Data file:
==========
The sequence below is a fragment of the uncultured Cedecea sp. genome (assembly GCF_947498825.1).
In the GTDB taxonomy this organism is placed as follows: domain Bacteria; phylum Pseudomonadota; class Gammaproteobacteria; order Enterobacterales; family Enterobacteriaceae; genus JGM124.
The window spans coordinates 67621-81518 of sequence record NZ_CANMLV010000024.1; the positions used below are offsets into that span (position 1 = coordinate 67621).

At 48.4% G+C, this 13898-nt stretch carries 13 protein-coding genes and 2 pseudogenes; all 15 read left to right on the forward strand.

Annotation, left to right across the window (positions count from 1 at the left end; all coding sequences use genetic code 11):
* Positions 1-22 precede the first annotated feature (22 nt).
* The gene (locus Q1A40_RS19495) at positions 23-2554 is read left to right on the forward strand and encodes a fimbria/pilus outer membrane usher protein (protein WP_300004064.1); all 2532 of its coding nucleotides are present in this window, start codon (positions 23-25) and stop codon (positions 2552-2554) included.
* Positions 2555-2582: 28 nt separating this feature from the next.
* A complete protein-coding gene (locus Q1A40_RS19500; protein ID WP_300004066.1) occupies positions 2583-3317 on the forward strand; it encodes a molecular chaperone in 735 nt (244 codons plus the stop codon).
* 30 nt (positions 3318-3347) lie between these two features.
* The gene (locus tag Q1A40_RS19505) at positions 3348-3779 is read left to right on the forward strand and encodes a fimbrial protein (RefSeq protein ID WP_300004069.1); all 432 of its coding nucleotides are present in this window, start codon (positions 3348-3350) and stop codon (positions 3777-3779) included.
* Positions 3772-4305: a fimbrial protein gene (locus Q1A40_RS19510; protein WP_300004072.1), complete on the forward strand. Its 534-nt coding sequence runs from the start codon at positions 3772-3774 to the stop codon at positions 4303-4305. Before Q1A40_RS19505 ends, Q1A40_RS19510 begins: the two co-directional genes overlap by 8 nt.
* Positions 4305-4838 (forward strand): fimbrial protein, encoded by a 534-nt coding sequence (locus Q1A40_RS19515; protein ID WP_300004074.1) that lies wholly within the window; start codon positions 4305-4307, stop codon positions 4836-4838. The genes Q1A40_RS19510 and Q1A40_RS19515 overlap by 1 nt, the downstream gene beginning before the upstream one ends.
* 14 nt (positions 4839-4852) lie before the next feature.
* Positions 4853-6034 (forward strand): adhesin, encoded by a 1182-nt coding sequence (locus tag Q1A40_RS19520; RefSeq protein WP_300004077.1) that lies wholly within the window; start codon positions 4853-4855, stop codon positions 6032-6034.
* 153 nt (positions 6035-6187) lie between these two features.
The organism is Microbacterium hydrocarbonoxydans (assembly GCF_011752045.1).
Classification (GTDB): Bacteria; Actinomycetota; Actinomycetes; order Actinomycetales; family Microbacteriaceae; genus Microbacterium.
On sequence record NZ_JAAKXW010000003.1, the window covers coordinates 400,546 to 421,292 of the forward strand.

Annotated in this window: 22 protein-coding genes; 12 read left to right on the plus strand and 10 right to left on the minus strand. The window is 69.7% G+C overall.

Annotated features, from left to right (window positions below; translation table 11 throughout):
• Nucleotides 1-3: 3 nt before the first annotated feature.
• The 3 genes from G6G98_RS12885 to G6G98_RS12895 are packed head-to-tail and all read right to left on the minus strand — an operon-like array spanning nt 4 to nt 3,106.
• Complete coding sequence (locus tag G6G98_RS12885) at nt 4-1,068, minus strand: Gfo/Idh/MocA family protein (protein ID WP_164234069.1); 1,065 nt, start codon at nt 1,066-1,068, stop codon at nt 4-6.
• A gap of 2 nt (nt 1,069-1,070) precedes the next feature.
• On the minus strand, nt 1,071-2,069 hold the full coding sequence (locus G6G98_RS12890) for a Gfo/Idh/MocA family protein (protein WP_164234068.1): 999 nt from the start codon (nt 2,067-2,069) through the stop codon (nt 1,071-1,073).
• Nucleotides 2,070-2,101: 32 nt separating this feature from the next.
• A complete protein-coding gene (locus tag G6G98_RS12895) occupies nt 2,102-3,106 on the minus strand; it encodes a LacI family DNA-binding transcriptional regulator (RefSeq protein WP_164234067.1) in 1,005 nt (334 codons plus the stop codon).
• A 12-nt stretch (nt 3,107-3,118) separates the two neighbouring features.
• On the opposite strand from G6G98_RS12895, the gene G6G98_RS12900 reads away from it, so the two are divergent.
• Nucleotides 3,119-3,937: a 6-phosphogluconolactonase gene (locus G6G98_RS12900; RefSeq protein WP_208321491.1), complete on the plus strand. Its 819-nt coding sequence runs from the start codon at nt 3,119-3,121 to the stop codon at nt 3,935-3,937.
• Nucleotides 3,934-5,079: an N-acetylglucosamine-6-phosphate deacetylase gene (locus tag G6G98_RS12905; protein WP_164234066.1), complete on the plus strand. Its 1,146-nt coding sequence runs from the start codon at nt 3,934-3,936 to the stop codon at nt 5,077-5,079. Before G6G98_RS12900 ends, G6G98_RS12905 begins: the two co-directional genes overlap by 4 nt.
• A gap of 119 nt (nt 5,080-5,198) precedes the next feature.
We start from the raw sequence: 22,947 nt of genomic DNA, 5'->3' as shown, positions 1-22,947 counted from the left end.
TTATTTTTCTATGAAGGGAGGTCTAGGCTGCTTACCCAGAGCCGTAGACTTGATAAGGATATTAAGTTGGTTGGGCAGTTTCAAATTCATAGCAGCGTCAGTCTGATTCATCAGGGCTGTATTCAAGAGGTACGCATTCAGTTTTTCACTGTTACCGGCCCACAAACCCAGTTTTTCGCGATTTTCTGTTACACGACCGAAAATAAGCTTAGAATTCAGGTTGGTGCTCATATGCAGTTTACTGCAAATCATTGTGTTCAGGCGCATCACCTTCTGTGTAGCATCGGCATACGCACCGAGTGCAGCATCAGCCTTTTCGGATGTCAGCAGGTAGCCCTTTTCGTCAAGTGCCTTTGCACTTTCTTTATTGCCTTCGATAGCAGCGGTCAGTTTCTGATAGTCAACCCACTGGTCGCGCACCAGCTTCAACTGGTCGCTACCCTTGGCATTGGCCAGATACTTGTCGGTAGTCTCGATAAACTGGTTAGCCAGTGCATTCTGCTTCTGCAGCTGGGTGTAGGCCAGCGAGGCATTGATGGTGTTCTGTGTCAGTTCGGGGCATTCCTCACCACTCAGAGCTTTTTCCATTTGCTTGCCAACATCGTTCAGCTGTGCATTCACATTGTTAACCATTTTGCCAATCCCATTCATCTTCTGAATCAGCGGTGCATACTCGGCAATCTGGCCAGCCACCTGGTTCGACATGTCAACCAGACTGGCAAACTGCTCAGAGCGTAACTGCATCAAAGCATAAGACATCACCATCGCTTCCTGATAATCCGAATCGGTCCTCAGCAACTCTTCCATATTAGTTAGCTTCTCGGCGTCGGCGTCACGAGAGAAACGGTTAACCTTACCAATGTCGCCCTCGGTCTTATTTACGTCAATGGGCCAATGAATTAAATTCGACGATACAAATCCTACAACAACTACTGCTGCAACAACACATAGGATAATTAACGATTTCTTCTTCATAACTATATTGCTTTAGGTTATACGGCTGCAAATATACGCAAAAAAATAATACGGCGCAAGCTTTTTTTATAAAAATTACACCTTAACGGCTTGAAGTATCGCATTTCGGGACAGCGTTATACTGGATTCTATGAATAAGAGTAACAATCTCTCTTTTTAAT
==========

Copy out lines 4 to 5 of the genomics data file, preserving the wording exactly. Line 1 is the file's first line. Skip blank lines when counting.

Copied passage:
At 48.4% G+C, this 13898-nt stretch carries 13 protein-coding genes and 2 pseudogenes; all 15 read left to right on the forward strand.

Annotation, left to right across the window (positions count from 1 at the left end; all coding sequences use genetic code 11):